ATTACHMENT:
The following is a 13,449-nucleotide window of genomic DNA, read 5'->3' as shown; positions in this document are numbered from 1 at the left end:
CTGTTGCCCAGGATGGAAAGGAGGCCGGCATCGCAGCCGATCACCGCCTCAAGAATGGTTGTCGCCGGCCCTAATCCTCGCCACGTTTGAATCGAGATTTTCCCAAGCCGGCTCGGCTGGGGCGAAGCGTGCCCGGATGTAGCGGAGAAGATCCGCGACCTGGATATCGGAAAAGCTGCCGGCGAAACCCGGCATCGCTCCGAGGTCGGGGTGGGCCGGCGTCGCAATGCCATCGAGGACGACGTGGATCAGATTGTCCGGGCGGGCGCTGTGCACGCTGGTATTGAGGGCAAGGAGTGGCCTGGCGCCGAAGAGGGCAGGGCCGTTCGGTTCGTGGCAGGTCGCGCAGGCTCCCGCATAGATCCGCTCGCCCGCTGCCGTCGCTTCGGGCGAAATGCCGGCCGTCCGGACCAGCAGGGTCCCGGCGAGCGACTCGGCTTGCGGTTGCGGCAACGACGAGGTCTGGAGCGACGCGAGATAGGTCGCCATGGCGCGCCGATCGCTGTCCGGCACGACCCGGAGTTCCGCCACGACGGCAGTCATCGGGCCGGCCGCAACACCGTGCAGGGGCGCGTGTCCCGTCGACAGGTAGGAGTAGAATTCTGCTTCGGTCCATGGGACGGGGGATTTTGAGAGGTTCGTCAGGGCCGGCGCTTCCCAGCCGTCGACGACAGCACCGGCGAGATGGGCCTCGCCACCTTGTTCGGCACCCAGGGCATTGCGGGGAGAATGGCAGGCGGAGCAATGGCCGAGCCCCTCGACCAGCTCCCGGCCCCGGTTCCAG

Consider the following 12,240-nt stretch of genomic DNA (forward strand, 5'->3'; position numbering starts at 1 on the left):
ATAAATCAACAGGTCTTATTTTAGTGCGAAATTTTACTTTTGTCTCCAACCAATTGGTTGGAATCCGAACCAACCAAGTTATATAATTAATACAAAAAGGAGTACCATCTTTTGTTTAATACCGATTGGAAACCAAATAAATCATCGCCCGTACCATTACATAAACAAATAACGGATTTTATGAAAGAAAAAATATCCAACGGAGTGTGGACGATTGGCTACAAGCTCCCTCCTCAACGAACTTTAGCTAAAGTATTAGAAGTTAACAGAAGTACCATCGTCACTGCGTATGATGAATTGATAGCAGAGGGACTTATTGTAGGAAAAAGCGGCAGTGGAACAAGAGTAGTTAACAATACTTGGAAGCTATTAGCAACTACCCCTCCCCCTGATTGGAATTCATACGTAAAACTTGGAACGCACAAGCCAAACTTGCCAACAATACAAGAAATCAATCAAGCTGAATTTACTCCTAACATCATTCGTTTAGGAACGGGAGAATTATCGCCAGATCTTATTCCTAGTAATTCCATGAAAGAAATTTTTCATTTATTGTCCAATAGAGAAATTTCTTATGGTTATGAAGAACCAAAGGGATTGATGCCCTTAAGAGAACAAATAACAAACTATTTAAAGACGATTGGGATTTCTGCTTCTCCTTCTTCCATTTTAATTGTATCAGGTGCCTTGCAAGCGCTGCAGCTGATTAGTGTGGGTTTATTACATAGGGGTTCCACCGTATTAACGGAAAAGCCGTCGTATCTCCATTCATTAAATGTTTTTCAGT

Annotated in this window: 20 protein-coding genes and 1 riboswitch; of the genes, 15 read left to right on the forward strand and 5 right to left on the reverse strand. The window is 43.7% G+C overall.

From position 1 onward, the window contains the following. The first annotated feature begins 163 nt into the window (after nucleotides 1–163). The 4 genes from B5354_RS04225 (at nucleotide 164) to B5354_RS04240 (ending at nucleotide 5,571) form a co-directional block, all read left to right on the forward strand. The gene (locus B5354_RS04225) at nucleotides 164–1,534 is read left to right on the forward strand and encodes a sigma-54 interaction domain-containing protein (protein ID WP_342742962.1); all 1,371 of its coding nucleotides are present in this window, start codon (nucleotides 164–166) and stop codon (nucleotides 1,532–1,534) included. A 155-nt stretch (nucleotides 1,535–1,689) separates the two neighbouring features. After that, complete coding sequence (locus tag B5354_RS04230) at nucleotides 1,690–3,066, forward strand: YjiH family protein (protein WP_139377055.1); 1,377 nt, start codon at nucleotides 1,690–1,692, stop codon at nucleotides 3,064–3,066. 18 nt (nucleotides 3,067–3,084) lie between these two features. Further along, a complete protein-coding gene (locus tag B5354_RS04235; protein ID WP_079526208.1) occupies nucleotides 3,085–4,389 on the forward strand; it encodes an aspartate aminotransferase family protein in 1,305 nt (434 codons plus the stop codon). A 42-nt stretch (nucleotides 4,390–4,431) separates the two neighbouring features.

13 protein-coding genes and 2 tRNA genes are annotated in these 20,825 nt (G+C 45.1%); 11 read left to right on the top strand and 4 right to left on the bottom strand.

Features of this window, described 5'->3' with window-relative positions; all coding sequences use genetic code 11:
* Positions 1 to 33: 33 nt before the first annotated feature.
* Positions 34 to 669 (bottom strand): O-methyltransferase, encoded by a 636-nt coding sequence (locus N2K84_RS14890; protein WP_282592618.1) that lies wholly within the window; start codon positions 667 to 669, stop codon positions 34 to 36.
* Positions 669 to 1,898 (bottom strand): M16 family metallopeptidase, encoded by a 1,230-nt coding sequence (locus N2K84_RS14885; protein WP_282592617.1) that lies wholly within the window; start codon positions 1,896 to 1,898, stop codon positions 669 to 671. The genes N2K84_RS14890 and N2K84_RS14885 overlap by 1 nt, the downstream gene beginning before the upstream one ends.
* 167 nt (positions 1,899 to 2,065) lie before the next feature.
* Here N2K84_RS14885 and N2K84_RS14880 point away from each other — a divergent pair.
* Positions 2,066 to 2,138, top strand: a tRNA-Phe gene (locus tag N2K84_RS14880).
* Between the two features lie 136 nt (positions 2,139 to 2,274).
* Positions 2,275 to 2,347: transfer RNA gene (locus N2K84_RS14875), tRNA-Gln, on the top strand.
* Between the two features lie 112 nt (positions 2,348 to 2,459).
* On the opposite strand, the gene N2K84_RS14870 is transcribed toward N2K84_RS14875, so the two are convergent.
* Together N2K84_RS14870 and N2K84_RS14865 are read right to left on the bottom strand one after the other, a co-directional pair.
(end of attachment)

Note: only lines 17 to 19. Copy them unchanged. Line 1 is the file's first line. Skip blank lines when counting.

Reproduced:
* Between the two features lie 112 nt (positions 2,348 to 2,459).
* On the opposite strand, the gene N2K84_RS14870 is transcribed toward N2K84_RS14875, so the two are convergent.
* Together N2K84_RS14870 and N2K84_RS14865 are read right to left on the bottom strand one after the other, a co-directional pair.